NYC Mayor Bill de Blasio said it’s time to “stop talking” about his vanquished political rival, Weiner, following his sentencing, while Cuomo called the sordid case “highly disturbing,” and noted the ex-congressman “should be punished for it.”

More >


President Donald Trump this morning continued berating the NFL’s protesting players on Twitter — this time by saying they’re not as patriotic as the NASCAR crowd.

Arizona Sen. John McCain says doctors have given him a “very poor prognosis” as he battles brain cancer.

North Korea’s top diplomat said Trump’s tweet that leader Kim Jong Un “won’t be around much longer” was a declaration of war against his country by the United States.

The same diplomat also said North Korea had the right to shoot down American warplanes, even if they are not in North Korean air space.

Trump signed a memorandum directing the Department of Education to allocate at least $200 million per year in grant funds to the STEM and computer science fields, part of the administration’s effort to train workers for the jobs of the future.

Carmelo Anthony, an SU alum, says goodbye to New York after being traded by the Knicks to the Oklahoma City Thunder.

Pittsburgh Steelers offensive lineman Alejandro Villanueva, a former U.S. Army Ranger, was the only player on his team to stand for the national anthem yesterday. Sales of his jersey have skyrocketed as a result.

NASCAR legend Earnhardt Jr. broke the stance of NASCAR owners regarding athletes protesting the national anthem.

U.S. Senate Finance Committee Chair Orin Hatch suspended a hearing on Cassidy-Graham while demonstrators — some in wheelchairs — were dragged from the room.

Business turnaround expert Harry Wilson hasn’t decided whether to run for governor in 2018, but one top (anonymous) Republican said the GOP nomination is all but his should he take the plunge.

The NYC tabloids and the twitterverse had a lot of fun at the expense of former Rep. Anthony Weiner, after he was sentenced to 21 months behind bars for his latest sexting scandal.

“I was a very sick man for a very long time,” Weiner said before sentencing, after which he broke down in tears. “I was the adult…if I had done the right thing, I would not be standing before you today.”

Weiner’s soon-to-be ex-wife, Huma Abedin, a top aide to Hillary Clinton, was not present in the courtroom for his sentencing.

Weiner was ordered to surrender himself at 2 p.m. on Nov. 6 to begin serving his sentence, and he also must pay a $10,000 fine.

Gov. Andrew Cuomo offered some advice to Trump on appropriate tweet topics.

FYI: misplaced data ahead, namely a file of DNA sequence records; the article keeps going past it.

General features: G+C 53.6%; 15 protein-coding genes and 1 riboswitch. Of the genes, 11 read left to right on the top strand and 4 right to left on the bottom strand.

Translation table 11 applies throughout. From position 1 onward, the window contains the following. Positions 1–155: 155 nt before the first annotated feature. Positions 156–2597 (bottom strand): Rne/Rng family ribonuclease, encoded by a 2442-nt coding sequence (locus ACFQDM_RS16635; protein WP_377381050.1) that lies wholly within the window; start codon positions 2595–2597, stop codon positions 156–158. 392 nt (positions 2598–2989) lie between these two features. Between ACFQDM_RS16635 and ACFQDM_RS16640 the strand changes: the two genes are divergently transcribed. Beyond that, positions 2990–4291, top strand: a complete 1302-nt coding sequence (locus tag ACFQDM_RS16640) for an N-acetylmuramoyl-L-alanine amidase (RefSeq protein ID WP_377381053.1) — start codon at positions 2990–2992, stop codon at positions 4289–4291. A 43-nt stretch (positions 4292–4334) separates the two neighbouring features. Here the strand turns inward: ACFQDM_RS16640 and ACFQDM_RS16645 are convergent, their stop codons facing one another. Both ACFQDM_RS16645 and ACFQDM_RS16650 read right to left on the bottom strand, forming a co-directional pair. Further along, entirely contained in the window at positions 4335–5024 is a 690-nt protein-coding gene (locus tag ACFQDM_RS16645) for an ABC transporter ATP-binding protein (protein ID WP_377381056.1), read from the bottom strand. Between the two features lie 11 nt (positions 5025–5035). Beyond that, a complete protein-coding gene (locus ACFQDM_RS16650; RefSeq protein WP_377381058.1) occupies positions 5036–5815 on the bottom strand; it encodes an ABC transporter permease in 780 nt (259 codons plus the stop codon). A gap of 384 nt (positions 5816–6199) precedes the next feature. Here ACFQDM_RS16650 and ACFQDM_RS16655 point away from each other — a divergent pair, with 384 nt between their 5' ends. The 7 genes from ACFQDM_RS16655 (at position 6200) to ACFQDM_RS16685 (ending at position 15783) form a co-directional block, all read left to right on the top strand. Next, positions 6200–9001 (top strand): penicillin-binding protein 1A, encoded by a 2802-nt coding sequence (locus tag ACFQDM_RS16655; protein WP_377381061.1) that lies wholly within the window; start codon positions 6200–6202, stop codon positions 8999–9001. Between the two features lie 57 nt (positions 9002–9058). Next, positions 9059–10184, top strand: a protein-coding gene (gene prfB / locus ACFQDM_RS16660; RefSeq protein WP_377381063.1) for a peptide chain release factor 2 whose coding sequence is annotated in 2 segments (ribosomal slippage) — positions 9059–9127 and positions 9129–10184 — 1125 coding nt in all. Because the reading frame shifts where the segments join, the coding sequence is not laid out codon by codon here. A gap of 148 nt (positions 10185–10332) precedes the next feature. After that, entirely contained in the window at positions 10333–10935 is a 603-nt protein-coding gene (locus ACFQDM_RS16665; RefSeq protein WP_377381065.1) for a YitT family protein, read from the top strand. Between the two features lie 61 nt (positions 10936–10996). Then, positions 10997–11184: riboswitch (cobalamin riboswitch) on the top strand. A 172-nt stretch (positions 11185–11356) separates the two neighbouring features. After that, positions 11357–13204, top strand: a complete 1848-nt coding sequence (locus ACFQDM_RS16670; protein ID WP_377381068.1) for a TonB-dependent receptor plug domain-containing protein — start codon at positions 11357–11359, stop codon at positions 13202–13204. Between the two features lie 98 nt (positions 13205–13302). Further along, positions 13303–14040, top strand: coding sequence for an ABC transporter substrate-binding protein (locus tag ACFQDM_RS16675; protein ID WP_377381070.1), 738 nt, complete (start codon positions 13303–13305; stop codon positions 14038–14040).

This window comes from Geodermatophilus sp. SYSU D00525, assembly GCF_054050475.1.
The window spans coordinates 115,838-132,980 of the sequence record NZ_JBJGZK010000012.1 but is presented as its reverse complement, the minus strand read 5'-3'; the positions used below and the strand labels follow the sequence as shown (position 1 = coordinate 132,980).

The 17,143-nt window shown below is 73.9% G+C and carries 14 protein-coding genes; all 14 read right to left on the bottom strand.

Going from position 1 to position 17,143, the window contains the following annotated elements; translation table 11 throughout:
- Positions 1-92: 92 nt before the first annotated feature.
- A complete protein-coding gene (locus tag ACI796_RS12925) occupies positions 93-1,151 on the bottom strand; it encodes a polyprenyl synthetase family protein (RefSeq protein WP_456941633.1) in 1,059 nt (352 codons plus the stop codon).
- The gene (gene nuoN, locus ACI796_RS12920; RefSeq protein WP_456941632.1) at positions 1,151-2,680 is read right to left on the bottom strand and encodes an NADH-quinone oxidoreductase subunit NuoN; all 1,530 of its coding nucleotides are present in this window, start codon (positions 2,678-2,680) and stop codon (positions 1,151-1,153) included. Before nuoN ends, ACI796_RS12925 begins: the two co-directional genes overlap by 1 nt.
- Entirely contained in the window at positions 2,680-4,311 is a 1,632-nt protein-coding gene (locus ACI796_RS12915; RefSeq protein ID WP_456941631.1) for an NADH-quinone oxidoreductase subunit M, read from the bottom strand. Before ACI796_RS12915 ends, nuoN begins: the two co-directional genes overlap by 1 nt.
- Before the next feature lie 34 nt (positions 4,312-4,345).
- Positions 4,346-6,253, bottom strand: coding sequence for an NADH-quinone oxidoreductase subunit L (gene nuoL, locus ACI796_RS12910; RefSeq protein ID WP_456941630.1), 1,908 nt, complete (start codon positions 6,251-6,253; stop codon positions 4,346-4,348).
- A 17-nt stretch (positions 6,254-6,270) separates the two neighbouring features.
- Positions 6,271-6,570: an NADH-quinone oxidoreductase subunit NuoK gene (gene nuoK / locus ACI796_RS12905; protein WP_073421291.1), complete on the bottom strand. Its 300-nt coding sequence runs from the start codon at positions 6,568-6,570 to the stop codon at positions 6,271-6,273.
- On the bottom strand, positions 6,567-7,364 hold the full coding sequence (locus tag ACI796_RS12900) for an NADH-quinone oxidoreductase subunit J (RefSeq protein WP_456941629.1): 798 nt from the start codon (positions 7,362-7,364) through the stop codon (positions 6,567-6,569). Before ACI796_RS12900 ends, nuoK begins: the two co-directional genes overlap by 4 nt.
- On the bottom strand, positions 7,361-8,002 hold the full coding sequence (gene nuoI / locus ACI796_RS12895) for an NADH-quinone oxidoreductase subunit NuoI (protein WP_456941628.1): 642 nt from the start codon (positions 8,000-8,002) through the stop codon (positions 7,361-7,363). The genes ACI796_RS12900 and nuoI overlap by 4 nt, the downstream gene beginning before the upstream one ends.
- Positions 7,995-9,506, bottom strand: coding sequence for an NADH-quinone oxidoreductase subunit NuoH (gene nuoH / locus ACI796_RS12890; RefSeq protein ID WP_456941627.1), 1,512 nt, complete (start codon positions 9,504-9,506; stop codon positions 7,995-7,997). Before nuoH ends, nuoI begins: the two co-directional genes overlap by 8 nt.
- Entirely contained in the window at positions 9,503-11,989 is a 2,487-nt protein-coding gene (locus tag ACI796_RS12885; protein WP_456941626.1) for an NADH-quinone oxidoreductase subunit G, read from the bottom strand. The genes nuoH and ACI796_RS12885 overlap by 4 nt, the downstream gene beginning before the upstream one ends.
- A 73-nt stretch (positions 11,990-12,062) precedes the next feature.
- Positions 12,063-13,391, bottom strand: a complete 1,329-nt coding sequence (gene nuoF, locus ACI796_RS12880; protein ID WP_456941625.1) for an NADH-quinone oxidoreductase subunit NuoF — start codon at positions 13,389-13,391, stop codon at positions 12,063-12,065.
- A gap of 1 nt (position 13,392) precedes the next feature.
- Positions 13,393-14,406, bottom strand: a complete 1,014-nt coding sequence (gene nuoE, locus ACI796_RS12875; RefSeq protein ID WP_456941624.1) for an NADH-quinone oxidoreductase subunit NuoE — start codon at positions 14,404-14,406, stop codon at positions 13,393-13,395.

Federal immigration agents have arrested at least 31 people inside courthouses across NYC since February, official court statistics show.

NYPA and the state Canal Corp. will launch a two-stage competition, Reimagine the Canals, to solicit visionary and implementable ideas for the state canal system.

The associations representing New York’s schools and local governments today sent a letter to the state’s congressional delegation, asking them to oppose federal tax reform proposals that would place a greater tax burden on homeowners and taxpayers.

LG Kathy Hochul wants New Yorkers to pick their favorite “I Voted” sticker design to commemorate the 100th anniversary of the suffrage movement in the state.

Some Republican county leaders were upset last week that after state GOP Chairman Ed Cox was reelected to his position for another two-year term, he did not allow several potential gubernatorial candidates in attendance to address the state committee.

Amid the continuing surge in the number of craft breweries in Upstate New York comes news that one is closing and another that was to close may now be sold.

Queens Dems Pick 27th AD Candidate

From the Morning Memo:

The Queens Democrats announced they have selected a candidate to run for the seat vacated by the abrupt passing earlier this month Assemblyman Michael Simanowitz. 

As is often the case, the party has chosen an insider and aide to a current elected official to be its standard bearer in the upcoming November election: Daniel Rosenthal, district director for NYC Councilman Rory Lancman. 

Lancman, as you may recall, represented the 25th AD in Queens from 2007 to 2013. His current Council district overlaps much of the 27th AD.

In his capacity as district director, Rosenthal has been Lancman’s primary liaison with community groups, civic associations and nonprofit organizations, while also assisting constituents with problems and coordinating events and services.